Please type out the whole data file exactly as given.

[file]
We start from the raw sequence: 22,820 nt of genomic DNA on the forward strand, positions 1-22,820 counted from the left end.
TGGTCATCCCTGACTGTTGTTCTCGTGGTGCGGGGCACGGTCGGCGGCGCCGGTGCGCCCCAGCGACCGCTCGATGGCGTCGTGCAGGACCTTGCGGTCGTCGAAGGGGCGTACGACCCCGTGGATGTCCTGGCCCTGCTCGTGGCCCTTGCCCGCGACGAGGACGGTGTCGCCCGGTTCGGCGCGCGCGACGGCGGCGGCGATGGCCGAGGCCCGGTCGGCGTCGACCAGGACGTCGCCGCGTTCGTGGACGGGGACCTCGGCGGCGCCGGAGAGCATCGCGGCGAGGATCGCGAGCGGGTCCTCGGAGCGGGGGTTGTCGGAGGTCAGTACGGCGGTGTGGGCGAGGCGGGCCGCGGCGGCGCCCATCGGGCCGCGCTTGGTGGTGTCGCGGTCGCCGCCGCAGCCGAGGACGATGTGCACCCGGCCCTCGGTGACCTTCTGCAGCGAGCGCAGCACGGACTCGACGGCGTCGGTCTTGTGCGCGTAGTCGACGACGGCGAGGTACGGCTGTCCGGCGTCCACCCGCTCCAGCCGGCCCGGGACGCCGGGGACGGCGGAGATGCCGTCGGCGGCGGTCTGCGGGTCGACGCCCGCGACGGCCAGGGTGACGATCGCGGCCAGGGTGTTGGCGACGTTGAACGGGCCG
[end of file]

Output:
We start from the raw sequence: 22,820 nt of genomic DNA on the forward strand, positions 1-22,820 counted from the left end.
TGGTCATCCCTGACTGTTGTTCTCGTGGTGCGGGGCACGGTCGGCGGCGCCGGTGCGCCCCAGCGACCGCTCGATGGCGTCGTGCAGGACCTTGCGGTCGTCGAAGGGGCGTACGACCCCGTGGATGTCCTGGCCCTGCTCGTGGCCCTTGCCCGCGACGAGGACGGTGTCGCCCGGTTCGGCGCGCGCGACGGCGGCGGCGATGGCCGAGGCCCGGTCGGCGTCGACCAGGACGTCGCCGCGTTCGTGGACGGGGACCTCGGCGGCGCCGGAGAGCATCGCGGCGAGGATCGCGAGCGGGTCCTCGGAGCGGGGGTTGTCGGAGGTCAGTACGGCGGTGTGGGCGAGGCGGGCCGCGGCGGCGCCCATCGGGCCGCGCTTGGTGGTGTCGCGGTCGCCGCCGCAGCCGAGGACGATGTGCACCCGGCCCTCGGTGACCTTCTGCAGCGAGCGCAGCACGGACTCGACGGCGTCGGTCTTGTGCGCGTAGTCGACGACGGCGAGGTACGGCTGTCCGGCGTCCACCCGCTCCAGCCGGCCCGGGACGCCGGGGACGGCGGAGATGCCGTCGGCGGCGGTCTGCGGGTCGACGCCCGCGACGGCCAGGGTGACGATCGCGGCCAGGGTGTTGGCGACGTTGAACGGGCCG